Recollections of European History
- Who had power?
- What were the main kinds of political structures?
- How did governments work?
Recalling Images of Columbus
Write a portrait of Columbus from your study of history, from pictures and movies you have seen. Describe him and his compatriots as you recall them. Write what you think were his intentions in sailing west from Europe.
Identifying the Source
After doing either or both of the above tasks, identify and discuss the source of your memories and viewpoints. Where did you get these ideas? How accurate do you think your images are?
Europe Before the Conquest
The general devastation was so great that a famous demonic preacher, Savonarola, could say, in 1496:
There will not be enough men left to bury the dead; nor means to dig enough graves. So many will lie dead in the houses that men will go through the streets crying, “Send forth your dead.” And the dead will be heaped in carts and on horses; they will be piled up and burnt. Men will pass through the streets crying aloud, “Are there any dead? Are there any dead?”
Quoted in Kirkpatrick Sale, The Conquest of Paradise, 34
The many different units of society
contending for domination also constantly fought with each other: earldoms, republics, duchies, noble families, and all kinds of factions engaged in “kidnapping, torture, mutilation, fratricide, patricide, assassination, and fomented rebellion” (Sale, 33).
In addition to these battles among themselves, those who had any power at all didn’t hesitate to use it against their disobedient subjects or fellow citizens who had the misfortune of being out of favor. Wars on a large scale were common-place as newly organized nation-states vied for power.
Depiction of the Black Death
For centuries the Black Death had ravaged the countryside of Europe. By 1450 the population was just beginning to grow back to its pre-plague levels. Other epidemic diseases also scourged humanity as a direct result of unsanitary and crowded living conditions, general uncleanliness and ignorance, and the constant waging of wars.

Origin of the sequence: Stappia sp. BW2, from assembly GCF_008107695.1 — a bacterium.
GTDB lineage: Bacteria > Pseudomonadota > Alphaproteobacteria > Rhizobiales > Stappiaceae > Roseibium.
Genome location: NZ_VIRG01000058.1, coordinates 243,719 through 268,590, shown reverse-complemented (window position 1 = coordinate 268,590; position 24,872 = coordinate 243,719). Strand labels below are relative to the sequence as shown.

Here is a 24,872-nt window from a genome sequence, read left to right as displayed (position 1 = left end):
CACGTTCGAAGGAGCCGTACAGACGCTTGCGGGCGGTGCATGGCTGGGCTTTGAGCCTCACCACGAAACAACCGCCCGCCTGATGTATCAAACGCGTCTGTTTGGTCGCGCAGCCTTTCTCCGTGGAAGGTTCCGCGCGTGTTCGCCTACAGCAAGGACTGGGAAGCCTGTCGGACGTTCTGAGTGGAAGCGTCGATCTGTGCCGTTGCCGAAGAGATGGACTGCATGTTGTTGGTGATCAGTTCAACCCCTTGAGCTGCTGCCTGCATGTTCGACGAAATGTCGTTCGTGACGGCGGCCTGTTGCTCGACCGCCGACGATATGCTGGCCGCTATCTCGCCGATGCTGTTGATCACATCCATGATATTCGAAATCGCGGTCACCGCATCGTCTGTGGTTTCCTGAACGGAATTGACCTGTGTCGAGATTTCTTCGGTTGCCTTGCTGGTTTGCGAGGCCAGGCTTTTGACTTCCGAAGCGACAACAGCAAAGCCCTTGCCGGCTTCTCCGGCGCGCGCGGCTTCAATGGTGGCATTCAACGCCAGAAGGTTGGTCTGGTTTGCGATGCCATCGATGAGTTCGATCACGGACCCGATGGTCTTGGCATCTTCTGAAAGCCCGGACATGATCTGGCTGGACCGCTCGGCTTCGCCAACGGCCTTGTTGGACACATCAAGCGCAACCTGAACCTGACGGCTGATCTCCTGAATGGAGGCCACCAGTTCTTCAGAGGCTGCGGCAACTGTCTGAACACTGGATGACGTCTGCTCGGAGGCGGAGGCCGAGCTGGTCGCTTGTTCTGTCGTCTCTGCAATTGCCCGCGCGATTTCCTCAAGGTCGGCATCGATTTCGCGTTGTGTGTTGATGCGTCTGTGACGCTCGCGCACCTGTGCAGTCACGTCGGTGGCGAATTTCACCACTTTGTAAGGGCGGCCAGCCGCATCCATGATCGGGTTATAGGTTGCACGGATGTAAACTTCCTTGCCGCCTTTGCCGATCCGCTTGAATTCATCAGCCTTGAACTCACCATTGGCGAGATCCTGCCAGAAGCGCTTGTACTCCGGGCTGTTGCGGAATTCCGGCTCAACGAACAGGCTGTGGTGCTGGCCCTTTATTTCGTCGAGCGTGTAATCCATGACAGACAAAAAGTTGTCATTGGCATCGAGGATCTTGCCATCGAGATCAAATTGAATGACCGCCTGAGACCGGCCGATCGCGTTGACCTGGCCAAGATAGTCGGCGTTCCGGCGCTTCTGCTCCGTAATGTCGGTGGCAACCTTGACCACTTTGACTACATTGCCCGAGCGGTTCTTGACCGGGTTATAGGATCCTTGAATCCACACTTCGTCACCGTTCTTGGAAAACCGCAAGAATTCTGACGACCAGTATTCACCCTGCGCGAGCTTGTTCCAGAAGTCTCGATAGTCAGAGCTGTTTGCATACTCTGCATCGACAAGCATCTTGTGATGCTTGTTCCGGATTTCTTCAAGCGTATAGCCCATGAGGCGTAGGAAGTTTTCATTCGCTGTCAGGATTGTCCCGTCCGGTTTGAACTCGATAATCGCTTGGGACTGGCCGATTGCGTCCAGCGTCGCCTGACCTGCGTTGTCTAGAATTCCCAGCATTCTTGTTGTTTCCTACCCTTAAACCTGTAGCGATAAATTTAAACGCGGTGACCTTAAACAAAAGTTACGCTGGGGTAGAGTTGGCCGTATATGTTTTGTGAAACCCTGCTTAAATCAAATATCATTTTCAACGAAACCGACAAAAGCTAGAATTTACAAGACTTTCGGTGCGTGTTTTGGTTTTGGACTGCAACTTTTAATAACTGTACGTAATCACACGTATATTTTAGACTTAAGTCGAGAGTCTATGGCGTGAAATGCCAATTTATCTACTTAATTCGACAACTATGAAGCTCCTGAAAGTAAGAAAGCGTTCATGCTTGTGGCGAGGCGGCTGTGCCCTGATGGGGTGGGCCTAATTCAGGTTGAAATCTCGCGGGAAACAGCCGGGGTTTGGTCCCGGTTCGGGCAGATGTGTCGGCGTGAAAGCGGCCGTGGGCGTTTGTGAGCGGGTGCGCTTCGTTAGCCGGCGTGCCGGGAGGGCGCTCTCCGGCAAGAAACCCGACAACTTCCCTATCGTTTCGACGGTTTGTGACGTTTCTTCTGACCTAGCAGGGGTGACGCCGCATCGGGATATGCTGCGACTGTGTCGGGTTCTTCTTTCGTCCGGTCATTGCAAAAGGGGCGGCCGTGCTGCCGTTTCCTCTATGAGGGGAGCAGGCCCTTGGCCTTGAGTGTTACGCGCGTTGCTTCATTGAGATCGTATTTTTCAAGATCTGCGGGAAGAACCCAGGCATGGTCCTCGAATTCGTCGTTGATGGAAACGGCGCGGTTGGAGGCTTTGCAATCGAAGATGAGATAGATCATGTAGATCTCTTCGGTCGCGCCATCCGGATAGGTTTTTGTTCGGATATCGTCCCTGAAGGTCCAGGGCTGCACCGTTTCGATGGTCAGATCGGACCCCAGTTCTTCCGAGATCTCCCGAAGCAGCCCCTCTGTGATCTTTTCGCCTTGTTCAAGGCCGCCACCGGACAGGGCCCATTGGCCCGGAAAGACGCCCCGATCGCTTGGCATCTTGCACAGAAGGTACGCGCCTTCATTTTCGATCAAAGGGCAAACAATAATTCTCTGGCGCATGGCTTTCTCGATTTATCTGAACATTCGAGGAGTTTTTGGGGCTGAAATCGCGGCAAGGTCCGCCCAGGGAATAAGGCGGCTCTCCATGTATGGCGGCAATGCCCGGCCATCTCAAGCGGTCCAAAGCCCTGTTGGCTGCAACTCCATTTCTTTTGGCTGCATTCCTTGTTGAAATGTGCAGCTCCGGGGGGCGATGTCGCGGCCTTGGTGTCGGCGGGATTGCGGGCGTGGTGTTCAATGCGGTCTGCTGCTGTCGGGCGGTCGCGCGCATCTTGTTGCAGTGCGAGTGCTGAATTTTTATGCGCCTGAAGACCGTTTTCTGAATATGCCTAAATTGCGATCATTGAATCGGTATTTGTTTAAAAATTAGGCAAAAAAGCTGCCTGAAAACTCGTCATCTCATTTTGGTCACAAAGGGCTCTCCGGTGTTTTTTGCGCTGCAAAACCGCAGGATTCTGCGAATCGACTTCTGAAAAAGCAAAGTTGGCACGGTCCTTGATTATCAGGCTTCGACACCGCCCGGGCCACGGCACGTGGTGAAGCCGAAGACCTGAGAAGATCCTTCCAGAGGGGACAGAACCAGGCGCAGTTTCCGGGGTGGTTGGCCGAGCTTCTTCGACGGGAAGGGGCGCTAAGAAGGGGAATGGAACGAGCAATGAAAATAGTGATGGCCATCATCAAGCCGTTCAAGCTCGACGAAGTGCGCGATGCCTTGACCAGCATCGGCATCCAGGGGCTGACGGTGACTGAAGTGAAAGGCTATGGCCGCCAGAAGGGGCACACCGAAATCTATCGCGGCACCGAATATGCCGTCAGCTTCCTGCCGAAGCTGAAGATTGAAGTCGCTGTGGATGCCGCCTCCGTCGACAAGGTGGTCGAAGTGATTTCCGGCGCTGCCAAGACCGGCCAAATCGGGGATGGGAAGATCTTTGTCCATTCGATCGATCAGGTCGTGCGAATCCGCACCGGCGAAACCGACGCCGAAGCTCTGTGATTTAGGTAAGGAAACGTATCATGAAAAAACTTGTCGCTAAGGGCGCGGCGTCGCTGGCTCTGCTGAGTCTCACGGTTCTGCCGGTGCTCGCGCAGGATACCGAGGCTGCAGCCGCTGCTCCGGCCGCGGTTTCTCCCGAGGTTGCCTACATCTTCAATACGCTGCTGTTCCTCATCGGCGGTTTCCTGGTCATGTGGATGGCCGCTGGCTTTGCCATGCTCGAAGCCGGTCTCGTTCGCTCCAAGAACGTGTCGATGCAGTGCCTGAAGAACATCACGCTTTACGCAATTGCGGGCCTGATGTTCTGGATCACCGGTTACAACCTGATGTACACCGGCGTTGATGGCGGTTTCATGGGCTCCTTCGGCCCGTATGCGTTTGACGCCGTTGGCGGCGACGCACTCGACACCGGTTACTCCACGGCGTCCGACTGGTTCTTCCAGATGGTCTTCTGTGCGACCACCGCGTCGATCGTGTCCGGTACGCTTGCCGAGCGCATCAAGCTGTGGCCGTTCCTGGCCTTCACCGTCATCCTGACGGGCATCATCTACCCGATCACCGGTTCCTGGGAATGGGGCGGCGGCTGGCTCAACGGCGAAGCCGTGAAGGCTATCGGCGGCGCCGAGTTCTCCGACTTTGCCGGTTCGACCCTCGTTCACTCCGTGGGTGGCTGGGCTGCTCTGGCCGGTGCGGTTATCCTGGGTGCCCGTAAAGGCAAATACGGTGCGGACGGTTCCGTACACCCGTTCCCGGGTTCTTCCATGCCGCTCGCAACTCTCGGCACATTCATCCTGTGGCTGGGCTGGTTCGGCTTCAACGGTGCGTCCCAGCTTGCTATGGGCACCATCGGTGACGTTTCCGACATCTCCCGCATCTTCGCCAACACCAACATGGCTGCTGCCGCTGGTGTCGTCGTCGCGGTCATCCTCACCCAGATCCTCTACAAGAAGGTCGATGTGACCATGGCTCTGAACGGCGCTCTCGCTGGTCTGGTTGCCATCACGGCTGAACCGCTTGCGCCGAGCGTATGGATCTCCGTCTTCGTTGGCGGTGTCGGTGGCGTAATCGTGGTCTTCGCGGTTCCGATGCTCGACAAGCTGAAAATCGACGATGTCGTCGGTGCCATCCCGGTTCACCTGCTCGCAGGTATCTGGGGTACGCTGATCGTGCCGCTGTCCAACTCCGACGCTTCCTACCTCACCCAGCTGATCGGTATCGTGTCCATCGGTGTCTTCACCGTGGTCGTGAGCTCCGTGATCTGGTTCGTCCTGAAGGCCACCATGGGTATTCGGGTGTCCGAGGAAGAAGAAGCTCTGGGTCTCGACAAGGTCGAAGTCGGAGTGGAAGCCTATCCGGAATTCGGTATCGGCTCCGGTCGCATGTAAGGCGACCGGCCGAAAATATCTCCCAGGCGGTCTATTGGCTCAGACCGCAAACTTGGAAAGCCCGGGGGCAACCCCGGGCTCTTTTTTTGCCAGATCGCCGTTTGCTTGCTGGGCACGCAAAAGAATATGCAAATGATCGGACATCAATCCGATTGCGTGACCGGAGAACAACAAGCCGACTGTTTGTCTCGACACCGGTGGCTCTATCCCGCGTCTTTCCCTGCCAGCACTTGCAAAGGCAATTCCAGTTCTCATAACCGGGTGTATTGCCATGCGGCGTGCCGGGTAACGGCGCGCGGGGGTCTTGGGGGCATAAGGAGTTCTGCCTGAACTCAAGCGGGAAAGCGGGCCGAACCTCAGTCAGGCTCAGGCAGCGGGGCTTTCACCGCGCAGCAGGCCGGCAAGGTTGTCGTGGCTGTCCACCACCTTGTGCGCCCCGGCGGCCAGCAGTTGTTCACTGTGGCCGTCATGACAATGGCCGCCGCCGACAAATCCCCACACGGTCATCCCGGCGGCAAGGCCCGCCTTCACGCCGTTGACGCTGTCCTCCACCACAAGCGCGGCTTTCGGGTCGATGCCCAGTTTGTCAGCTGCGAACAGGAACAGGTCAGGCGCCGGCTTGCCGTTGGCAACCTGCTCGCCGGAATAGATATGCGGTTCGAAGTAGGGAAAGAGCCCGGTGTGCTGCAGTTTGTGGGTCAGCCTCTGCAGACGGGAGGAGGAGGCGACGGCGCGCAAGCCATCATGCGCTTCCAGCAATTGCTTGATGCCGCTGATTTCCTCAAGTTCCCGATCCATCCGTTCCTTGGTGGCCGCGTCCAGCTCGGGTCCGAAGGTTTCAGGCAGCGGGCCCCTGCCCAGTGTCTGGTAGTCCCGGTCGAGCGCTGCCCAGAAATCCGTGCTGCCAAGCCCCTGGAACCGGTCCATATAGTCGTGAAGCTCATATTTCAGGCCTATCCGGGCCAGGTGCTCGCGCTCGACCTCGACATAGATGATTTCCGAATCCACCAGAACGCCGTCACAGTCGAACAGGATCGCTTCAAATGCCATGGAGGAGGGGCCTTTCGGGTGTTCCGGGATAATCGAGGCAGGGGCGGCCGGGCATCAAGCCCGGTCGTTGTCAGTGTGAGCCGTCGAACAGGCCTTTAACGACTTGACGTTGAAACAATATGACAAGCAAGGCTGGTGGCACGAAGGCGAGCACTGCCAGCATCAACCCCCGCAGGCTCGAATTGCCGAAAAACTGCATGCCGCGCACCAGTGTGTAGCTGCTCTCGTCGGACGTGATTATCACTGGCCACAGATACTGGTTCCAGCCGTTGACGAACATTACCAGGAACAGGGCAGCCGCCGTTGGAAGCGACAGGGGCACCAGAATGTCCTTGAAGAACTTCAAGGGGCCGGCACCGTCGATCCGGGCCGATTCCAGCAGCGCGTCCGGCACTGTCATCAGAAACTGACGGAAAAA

Hundreds of thousands also died every year of hunger during recurrent famines when the main crops of wheat and barley failed. The landscape was riddled with pestilence, war, and death. No wonder people whose daily experience was chaotic and dangerous had a preoccupation with death.
Constant Warfare, Holy and Otherwise
Crusade at the Council of Clermont
Latin Christendom had waged war against Islam for eight hundred years, and portions of Europe, including parts of Spain was still under Islamic control. The Moors, or Moslems, invaded the Iberian Peninsula in 711 from North Africa and conquered it in only seven years. The next seven centuries saw almost constant fighting in what came to be known as the “reconquest.” The goal of Christians was to expel from their territory not only the Moors but also others who challenged the prevailing version of Catholicism.
The Crusades, the series of campaigns fought from 1096 to 1291 to recover the Holy Land from the Moslems, were unsuccessful in their main goal but nevertheless had a powerful impact in that they opened the way to a larger world. The many nobles, knights, servants, and churchmen who participated returned from their quest with fantastic tales of great cities and lavish stores of consumer goods.
Always and everywhere in the literature of the age, we find a confessed pessimism. As soon as the soul of these men has passed from childlike mirth and unreasoning enjoyment to reflection, deep dejection about an earthly misery takes their place and they see only the woe of life.
Huizinga, The Waning of the Middle Ages, 138 quoted in Kirkpatrick Sale, The Conquest of Paradise, 31